DUI is the scariest thing about Halloween

Halloween is a great time for tricks and treats. It’s fun to dress up as a gladiator from ancient Rome, a fairy-tale princess, or one of the countless superheroes whose costumes crowd the retail shelves this time of year.

But there’s a particular role this Halloween that anyone with a driver’s license would be wise to consider, and it doesn’t require a fake moustache or goofy glasses. It’s the role of designated driver.

The fatal hit-and-run accident early Tuesday morning in Camarillo that claimed the life of Ventura County Sheriff’s Dep. Eugene Kostiuchenko is a tragic reminder of the dangers of drunk driving.

Police said 25-year-old Kevin Hogrefe had a high blood-alcohol level when he was driving on the 101 Freeway and struck and killed Kostiuchenko, who was getting into his patrol car following a traffic stop in the predawn hours of Oct. 28.

Officer Steve Reid with the Ventura office of the California Highway Patrol said officers will be on the road in full force during the holiday weekend, specifically on the lookout for DUI drivers.

Deputies from the Lost Hills Sheriff’s Station will be patrolling the Los Angeles County side.

“Certainly if you want to go out and have a good time and that includes alcohol, that’s fine,” Reid said.

“Just make sure you have a designated driver. Make sure that designated driver doesn’t consume any alcohol and is responsible for getting others home safely.”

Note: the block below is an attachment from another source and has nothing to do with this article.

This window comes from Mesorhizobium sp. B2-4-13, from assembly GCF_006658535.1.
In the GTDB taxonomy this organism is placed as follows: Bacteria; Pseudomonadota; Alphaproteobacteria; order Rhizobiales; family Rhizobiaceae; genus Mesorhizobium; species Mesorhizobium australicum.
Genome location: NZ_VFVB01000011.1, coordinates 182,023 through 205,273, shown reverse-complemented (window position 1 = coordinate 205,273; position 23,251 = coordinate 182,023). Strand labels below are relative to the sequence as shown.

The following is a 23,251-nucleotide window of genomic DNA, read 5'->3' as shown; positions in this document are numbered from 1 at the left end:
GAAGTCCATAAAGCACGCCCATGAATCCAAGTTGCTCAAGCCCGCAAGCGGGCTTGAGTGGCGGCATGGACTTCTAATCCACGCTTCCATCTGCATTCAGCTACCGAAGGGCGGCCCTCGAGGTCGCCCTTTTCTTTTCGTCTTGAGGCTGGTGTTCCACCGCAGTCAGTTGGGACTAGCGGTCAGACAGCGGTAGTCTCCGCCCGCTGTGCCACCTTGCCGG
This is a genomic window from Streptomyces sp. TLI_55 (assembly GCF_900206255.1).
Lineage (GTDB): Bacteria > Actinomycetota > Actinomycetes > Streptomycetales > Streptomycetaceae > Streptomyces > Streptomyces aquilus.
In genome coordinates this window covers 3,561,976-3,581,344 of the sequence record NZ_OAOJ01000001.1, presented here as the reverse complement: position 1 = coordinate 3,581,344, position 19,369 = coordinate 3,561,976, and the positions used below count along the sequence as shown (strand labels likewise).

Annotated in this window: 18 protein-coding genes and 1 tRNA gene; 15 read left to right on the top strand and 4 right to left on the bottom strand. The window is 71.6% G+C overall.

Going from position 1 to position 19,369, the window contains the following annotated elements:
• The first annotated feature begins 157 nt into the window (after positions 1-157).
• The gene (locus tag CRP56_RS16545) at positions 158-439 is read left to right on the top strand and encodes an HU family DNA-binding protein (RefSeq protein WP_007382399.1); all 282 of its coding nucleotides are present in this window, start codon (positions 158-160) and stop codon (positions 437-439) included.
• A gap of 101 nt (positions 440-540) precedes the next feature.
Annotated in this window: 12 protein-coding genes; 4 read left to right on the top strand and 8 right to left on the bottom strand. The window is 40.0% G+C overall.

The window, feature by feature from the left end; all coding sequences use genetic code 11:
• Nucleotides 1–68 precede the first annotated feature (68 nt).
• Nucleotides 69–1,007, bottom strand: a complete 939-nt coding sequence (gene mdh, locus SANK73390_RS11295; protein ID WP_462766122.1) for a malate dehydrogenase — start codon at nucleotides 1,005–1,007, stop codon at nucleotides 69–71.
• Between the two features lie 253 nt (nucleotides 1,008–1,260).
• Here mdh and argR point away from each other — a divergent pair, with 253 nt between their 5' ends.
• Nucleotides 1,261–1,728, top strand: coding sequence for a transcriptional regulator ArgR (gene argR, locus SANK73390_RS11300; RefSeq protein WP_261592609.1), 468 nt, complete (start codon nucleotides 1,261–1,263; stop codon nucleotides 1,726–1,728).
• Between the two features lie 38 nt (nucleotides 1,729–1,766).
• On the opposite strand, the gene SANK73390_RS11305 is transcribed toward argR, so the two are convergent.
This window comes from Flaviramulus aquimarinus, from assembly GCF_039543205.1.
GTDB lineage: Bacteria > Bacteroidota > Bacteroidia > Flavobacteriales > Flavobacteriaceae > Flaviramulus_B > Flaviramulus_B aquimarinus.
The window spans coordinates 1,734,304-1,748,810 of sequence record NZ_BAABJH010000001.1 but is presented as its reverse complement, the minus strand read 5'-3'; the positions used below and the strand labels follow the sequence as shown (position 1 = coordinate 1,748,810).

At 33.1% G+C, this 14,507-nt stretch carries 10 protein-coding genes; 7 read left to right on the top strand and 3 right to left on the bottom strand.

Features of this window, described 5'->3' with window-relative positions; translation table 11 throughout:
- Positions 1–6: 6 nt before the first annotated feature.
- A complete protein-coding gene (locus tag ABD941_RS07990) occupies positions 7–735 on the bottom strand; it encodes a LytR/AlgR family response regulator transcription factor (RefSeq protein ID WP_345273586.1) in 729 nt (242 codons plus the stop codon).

Sgt. Eric Buschow, a spokesperson for the Ventura County Sheriff’s Office, said driving on Halloween, even while sober, can be dangerous because of the trick-or-treating factor. Youngsters excited by the holiday— not to mention the sugar rush—can dart across a street without looking or simply not be paying attention to cars backing out of driveways.

The problem can be exacerbated by masks that make it hard for little ones to see and dark costumes that make it hard for them to be seen.

A good rule of thumb is to trick-or-treat in large groups with plenty of flashlights or other lighting easily visible to motorists. The earlier you can start your neighborhood jaunt, the better.

Buschow echoed Reid’s thoughts that having a good time is OK, but getting into a car—even if you’ve had one drink—is a bad idea.

“The consequences are just huge,” he said. “It’s not worth it. Call a friend. If you’re at a house party, stay the night. Sleep it off. Have a good time, but be safe about it.”

So remember: The best superhero costume you can wear this Halloween is that of designated driver. It costs nothing and it could save everything.

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